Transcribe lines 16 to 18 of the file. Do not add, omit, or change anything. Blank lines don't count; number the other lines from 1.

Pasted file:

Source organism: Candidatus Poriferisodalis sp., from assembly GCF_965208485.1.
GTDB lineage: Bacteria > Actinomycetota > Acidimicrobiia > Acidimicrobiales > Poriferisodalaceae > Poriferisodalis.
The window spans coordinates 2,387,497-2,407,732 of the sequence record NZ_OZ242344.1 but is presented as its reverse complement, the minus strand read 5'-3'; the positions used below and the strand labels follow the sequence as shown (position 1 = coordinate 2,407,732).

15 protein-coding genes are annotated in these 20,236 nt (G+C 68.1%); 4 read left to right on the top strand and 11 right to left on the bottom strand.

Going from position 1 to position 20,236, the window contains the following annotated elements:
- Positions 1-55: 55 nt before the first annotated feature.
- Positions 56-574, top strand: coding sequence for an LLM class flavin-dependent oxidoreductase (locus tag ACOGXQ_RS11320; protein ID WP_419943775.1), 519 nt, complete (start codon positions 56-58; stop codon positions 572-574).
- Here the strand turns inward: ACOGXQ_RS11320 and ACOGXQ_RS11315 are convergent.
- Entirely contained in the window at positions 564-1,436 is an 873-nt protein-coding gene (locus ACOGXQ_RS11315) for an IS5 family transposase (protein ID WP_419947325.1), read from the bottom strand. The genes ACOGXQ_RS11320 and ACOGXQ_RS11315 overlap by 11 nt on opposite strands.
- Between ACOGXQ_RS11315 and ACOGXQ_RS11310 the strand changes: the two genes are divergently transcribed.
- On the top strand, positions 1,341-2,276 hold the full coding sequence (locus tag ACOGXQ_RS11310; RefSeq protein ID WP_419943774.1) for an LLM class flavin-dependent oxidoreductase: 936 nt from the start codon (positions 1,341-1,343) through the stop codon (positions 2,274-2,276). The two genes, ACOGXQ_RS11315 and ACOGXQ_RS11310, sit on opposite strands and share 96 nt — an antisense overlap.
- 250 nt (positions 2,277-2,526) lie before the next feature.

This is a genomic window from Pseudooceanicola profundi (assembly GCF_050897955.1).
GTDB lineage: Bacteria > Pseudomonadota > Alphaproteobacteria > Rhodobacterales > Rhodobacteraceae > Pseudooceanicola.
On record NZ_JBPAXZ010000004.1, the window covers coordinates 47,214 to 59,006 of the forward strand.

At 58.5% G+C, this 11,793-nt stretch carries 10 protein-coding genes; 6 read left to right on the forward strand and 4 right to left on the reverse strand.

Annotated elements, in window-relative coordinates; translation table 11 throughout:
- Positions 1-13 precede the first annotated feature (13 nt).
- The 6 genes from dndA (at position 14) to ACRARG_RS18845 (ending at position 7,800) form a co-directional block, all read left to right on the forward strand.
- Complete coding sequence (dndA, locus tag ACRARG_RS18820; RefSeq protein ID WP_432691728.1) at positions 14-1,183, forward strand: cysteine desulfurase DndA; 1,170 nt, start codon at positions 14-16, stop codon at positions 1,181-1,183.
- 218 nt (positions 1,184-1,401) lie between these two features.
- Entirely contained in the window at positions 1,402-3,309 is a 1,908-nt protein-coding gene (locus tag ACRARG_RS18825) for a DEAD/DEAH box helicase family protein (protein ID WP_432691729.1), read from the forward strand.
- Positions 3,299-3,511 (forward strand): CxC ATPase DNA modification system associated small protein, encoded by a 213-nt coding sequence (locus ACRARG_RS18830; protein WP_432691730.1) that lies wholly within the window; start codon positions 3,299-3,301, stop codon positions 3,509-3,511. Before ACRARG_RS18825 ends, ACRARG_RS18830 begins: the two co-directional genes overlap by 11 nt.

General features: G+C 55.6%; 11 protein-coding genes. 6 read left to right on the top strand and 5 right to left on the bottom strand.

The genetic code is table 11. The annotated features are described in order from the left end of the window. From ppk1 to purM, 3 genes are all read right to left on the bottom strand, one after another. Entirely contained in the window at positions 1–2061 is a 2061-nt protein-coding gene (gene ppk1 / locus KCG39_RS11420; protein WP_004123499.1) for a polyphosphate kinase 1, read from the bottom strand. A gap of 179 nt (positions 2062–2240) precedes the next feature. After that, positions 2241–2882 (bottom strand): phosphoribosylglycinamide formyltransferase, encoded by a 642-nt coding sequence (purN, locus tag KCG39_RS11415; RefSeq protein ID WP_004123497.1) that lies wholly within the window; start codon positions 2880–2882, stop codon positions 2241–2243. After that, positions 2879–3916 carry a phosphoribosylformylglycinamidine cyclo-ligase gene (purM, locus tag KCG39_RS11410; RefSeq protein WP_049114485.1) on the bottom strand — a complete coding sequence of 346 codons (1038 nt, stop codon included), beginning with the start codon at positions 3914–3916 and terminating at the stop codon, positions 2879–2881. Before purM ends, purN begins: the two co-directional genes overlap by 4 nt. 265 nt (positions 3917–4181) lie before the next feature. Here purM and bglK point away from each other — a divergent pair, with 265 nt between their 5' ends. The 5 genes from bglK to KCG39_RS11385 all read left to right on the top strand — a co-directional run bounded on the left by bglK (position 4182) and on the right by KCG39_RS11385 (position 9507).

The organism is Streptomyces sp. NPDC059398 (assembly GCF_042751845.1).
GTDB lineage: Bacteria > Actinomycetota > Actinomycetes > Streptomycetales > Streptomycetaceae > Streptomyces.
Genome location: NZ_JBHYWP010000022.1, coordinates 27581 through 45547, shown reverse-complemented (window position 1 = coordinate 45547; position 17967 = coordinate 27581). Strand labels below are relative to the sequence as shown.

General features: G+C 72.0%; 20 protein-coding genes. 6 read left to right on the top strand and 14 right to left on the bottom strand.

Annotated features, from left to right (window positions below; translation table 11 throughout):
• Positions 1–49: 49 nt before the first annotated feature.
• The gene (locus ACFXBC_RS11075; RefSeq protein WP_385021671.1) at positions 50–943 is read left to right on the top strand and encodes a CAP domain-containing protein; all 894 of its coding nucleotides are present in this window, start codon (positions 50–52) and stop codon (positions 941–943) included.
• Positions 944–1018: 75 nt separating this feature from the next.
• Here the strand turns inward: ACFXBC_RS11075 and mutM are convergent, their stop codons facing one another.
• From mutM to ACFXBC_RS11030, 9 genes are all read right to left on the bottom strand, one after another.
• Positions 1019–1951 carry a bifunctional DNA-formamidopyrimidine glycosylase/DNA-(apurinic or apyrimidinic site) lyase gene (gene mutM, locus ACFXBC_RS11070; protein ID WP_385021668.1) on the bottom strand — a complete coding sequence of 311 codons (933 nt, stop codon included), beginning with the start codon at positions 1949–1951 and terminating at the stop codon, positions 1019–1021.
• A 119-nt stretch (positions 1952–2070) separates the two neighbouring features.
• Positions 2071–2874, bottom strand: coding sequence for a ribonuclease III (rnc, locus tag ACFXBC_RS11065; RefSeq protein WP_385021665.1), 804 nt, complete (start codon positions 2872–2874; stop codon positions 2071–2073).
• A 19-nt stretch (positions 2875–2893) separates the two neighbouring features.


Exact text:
At 58.5% G+C, this 11,793-nt stretch carries 10 protein-coding genes; 6 read left to right on the forward strand and 4 right to left on the reverse strand.

Annotated elements, in window-relative coordinates; translation table 11 throughout:
- Positions 1-13 precede the first annotated feature (13 nt).